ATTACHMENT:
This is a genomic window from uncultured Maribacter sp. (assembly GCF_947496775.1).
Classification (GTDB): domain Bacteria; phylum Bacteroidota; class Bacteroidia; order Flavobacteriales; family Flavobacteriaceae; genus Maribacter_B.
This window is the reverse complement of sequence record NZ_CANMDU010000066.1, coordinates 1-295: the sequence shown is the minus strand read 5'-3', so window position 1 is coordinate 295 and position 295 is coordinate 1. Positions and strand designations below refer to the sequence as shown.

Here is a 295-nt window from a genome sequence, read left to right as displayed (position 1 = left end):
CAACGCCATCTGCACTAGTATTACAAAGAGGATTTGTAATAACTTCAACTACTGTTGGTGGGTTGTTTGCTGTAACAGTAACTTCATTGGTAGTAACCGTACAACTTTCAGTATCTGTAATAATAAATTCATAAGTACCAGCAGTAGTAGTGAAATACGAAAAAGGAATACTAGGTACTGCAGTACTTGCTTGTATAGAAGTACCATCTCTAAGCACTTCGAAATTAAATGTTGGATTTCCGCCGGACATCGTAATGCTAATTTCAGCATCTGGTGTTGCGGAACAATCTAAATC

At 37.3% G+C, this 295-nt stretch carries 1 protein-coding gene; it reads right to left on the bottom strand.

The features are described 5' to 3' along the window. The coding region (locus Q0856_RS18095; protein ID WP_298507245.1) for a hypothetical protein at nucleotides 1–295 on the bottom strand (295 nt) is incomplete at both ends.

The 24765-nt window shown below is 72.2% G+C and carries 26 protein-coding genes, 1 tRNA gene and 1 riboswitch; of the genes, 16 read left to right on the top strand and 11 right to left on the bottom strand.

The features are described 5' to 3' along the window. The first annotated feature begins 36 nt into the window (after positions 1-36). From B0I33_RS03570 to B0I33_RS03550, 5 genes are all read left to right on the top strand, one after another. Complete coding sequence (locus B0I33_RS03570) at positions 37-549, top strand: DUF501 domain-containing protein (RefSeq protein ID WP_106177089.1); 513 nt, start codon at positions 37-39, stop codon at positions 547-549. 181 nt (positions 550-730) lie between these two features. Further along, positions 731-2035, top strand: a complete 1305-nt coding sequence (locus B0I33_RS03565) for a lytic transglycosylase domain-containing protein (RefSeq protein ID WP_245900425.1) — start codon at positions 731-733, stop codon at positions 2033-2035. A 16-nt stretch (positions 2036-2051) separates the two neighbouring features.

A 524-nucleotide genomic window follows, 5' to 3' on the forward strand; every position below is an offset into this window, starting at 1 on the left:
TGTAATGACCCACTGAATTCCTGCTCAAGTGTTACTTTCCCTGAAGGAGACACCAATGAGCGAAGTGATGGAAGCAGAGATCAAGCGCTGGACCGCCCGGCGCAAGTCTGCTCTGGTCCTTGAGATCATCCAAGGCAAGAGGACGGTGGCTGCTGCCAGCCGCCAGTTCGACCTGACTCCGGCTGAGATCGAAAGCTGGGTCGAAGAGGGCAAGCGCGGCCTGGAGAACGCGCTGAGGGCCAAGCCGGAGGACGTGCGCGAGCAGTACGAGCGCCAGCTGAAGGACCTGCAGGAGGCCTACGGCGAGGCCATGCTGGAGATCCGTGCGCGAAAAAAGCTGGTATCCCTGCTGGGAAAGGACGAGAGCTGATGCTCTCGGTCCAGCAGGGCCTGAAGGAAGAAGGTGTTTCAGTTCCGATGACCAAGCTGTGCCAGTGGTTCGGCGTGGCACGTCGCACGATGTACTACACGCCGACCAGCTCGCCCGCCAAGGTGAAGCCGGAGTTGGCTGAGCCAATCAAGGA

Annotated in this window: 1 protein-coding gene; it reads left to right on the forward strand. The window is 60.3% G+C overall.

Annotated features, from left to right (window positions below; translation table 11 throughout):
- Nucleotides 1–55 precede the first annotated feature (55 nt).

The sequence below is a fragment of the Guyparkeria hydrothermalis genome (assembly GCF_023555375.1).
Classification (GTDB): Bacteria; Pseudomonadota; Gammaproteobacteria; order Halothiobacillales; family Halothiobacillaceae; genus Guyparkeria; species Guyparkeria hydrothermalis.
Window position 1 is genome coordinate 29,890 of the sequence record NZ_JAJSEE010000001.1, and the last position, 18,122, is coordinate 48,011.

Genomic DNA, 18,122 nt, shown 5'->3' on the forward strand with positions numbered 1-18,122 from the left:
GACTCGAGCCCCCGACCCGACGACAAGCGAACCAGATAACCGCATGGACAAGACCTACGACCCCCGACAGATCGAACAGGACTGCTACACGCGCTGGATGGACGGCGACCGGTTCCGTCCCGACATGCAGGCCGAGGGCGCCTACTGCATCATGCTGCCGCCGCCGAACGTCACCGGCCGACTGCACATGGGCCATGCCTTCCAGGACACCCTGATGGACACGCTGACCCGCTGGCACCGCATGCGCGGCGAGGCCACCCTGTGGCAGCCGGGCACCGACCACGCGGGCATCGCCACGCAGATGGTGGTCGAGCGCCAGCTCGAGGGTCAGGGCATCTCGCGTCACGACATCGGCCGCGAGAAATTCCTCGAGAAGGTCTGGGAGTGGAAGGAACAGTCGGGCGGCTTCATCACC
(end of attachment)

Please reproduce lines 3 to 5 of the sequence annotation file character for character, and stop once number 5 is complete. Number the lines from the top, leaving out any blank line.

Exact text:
This window is the reverse complement of sequence record NZ_CANMDU010000066.1, coordinates 1-295: the sequence shown is the minus strand read 5'-3', so window position 1 is coordinate 295 and position 295 is coordinate 1. Positions and strand designations below refer to the sequence as shown.

Here is a 295-nt window from a genome sequence, read left to right as displayed (position 1 = left end):
CAACGCCATCTGCACTAGTATTACAAAGAGGATTTGTAATAACTTCAACTACTGTTGGTGGGTTGTTTGCTGTAACAGTAACTTCATTGGTAGTAACCGTACAACTTTCAGTATCTGTAATAATAAATTCATAAGTACCAGCAGTAGTAGTGAAATACGAAAAAGGAATACTAGGTACTGCAGTACTTGCTTGTATAGAAGTACCATCTCTAAGCACTTCGAAATTAAATGTTGGATTTCCGCCGGACATCGTAATGCTAATTTCAGCATCTGGTGTTGCGGAACAATCTAAATC